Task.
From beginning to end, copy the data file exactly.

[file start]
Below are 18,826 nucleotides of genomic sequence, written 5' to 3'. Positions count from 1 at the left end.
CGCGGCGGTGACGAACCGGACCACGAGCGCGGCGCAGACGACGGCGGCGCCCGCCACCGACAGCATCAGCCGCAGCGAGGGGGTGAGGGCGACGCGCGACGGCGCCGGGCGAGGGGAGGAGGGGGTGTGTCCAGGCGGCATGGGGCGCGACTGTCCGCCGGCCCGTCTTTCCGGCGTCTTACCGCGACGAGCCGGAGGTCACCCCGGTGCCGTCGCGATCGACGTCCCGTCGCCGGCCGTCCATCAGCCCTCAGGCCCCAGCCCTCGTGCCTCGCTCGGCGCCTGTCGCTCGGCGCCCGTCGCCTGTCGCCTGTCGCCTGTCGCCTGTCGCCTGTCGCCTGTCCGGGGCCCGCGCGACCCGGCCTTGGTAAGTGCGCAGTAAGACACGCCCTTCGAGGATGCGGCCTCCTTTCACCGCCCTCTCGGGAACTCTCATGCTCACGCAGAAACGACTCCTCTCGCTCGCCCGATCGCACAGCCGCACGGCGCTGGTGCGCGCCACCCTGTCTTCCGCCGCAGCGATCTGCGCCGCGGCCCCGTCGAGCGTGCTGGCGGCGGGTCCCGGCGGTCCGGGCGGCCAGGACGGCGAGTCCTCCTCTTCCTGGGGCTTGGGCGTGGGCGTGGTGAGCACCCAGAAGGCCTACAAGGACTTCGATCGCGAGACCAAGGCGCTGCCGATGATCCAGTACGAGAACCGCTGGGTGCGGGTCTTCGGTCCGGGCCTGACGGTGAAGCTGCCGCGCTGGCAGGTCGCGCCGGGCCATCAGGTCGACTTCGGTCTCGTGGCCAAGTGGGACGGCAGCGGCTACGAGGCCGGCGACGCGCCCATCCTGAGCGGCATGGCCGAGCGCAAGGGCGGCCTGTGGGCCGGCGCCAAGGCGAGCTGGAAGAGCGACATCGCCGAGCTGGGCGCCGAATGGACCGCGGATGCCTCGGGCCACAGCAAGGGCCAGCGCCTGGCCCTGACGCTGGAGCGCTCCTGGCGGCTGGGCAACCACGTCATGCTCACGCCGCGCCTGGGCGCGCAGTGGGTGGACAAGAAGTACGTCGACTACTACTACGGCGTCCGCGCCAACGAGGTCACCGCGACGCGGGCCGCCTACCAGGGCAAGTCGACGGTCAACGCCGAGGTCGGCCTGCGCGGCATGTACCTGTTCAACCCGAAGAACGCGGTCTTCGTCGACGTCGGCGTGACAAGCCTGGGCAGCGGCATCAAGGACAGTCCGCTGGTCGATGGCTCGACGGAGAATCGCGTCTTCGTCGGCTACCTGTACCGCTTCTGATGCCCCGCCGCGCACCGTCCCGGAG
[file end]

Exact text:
Below are 18,826 nucleotides of genomic sequence, written 5' to 3'. Positions count from 1 at the left end.
CGCGGCGGTGACGAACCGGACCACGAGCGCGGCGCAGACGACGGCGGCGCCCGCCACCGACAGCATCAGCCGCAGCGAGGGGGTGAGGGCGACGCGCGACGGCGCCGGGCGAGGGGAGGAGGGGGTGTGTCCAGGCGGCATGGGGCGCGACTGTCCGCCGGCCCGTCTTTCCGGCGTCTTACCGCGACGAGCCGGAGGTCACCCCGGTGCCGTCGCGATCGACGTCCCGTCGCCGGCCGTCCATCAGCCCTCAGGCCCCAGCCCTCGTGCCTCGCTCGGCGCCTGTCGCTCGGCGCCCGTCGCCTGTCGCCTGTCGCCTGTCGCCTGTCGCCTGTCGCCTGTCCGGGGCCCGCGCGACCCGGCCTTGGTAAGTGCGCAGTAAGACACGCCCTTCGAGGATGCGGCCTCCTTTCACCGCCCTCTCGGGAACTCTCATGCTCACGCAGAAACGACTCCTCTCGCTCGCCCGATCGCACAGCCGCACGGCGCTGGTGCGCGCCACCCTGTCTTCCGCCGCAGCGATCTGCGCCGCGGCCCCGTCGAGCGTGCTGGCGGCGGGTCCCGGCGGTCCGGGCGGCCAGGACGGCGAGTCCTCCTCTTCCTGGGGCTTGGGCGTGGGCGTGGTGAGCACCCAGAAGGCCTACAAGGACTTCGATCGCGAGACCAAGGCGCTGCCGATGATCCAGTACGAGAACCGCTGGGTGCGGGTCTTCGGTCCGGGCCTGACGGTGAAGCTGCCGCGCTGGCAGGTCGCGCCGGGCCATCAGGTCGACTTCGGTCTCGTGGCCAAGTGGGACGGCAGCGGCTACGAGGCCGGCGACGCGCCCATCCTGAGCGGCATGGCCGAGCGCAAGGGCGGCCTGTGGGCCGGCGCCAAGGCGAGCTGGAAGAGCGACATCGCCGAGCTGGGCGCCGAATGGACCGCGGATGCCTCGGGCCACAGCAAGGGCCAGCGCCTGGCCCTGACGCTGGAGCGCTCCTGGCGGCTGGGCAACCACGTCATGCTCACGCCGCGCCTGGGCGCGCAGTGGGTGGACAAGAAGTACGTCGACTACTACTACGGCGTCCGCGCCAACGAGGTCACCGCGACGCGGGCCGCCTACCAGGGCAAGTCGACGGTCAACGCCGAGGTCGGCCTGCGCGGCATGTACCTGTTCAACCCGAAGAACGCGGTCTTCGTCGACGTCGGCGTGACAAGCCTGGGCAGCGGCATCAAGGACAGTCCGCTGGTCGATGGCTCGACGGAGAATCGCGTCTTCGTCGGCTACCTGTACCGCTTCTGATGCCCCGCCGCGCACCGTCCCGGAG